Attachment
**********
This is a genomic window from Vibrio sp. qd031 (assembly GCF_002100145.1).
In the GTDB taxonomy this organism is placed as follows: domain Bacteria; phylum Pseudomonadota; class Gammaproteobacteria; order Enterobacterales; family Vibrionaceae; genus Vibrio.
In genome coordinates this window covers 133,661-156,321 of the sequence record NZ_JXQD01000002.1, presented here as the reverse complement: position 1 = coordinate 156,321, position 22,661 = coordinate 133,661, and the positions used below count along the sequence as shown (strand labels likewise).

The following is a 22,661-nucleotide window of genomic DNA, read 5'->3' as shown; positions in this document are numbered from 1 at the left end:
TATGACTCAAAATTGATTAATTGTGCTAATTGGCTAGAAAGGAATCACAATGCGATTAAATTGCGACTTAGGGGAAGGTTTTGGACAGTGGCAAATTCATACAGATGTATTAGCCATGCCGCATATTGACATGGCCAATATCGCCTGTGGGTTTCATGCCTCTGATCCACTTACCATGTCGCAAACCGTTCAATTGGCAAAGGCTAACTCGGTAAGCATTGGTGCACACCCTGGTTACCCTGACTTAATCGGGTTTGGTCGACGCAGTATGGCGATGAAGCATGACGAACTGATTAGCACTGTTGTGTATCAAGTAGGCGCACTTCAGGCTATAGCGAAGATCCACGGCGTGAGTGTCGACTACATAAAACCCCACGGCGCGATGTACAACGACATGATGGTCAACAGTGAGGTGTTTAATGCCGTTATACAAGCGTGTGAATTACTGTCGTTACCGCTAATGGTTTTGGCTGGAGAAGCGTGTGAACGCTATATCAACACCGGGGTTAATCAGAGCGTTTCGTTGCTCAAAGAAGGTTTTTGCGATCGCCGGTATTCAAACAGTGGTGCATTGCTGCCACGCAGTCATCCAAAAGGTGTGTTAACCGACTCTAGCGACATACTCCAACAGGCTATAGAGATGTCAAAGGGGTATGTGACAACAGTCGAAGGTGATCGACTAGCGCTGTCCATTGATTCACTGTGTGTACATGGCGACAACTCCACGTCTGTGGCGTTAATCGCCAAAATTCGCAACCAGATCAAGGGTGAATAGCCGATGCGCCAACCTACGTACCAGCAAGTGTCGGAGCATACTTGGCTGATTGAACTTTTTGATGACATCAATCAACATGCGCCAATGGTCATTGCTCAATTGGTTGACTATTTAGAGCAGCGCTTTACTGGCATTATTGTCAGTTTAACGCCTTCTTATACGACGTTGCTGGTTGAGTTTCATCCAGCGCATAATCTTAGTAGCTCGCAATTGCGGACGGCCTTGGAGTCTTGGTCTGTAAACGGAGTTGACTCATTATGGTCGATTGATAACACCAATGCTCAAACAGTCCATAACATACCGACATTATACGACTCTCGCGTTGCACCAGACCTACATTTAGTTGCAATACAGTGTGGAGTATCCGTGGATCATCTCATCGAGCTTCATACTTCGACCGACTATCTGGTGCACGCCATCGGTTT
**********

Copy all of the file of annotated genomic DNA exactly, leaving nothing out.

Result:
This is a genomic window from Vibrio sp. qd031 (assembly GCF_002100145.1).
In the GTDB taxonomy this organism is placed as follows: domain Bacteria; phylum Pseudomonadota; class Gammaproteobacteria; order Enterobacterales; family Vibrionaceae; genus Vibrio.
In genome coordinates this window covers 133,661-156,321 of the sequence record NZ_JXQD01000002.1, presented here as the reverse complement: position 1 = coordinate 156,321, position 22,661 = coordinate 133,661, and the positions used below count along the sequence as shown (strand labels likewise).

The following is a 22,661-nucleotide window of genomic DNA, read 5'->3' as shown; positions in this document are numbered from 1 at the left end:
TATGACTCAAAATTGATTAATTGTGCTAATTGGCTAGAAAGGAATCACAATGCGATTAAATTGCGACTTAGGGGAAGGTTTTGGACAGTGGCAAATTCATACAGATGTATTAGCCATGCCGCATATTGACATGGCCAATATCGCCTGTGGGTTTCATGCCTCTGATCCACTTACCATGTCGCAAACCGTTCAATTGGCAAAGGCTAACTCGGTAAGCATTGGTGCACACCCTGGTTACCCTGACTTAATCGGGTTTGGTCGACGCAGTATGGCGATGAAGCATGACGAACTGATTAGCACTGTTGTGTATCAAGTAGGCGCACTTCAGGCTATAGCGAAGATCCACGGCGTGAGTGTCGACTACATAAAACCCCACGGCGCGATGTACAACGACATGATGGTCAACAGTGAGGTGTTTAATGCCGTTATACAAGCGTGTGAATTACTGTCGTTACCGCTAATGGTTTTGGCTGGAGAAGCGTGTGAACGCTATATCAACACCGGGGTTAATCAGAGCGTTTCGTTGCTCAAAGAAGGTTTTTGCGATCGCCGGTATTCAAACAGTGGTGCATTGCTGCCACGCAGTCATCCAAAAGGTGTGTTAACCGACTCTAGCGACATACTCCAACAGGCTATAGAGATGTCAAAGGGGTATGTGACAACAGTCGAAGGTGATCGACTAGCGCTGTCCATTGATTCACTGTGTGTACATGGCGACAACTCCACGTCTGTGGCGTTAATCGCCAAAATTCGCAACCAGATCAAGGGTGAATAGCCGATGCGCCAACCTACGTACCAGCAAGTGTCGGAGCATACTTGGCTGATTGAACTTTTTGATGACATCAATCAACATGCGCCAATGGTCATTGCTCAATTGGTTGACTATTTAGAGCAGCGCTTTACTGGCATTATTGTCAGTTTAACGCCTTCTTATACGACGTTGCTGGTTGAGTTTCATCCAGCGCATAATCTTAGTAGCTCGCAATTGCGGACGGCCTTGGAGTCTTGGTCTGTAAACGGAGTTGACTCATTATGGTCGATTGATAACACCAATGCTCAAACAGTCCATAACATACCGACATTATACGACTCTCGCGTTGCACCAGACCTACATTTAGTTGCAATACAGTGTGGAGTATCCGTGGATCATCTCATCGAGCTTCATACTTCGACCGACTATCTGGTGCACGCCATCGGTTT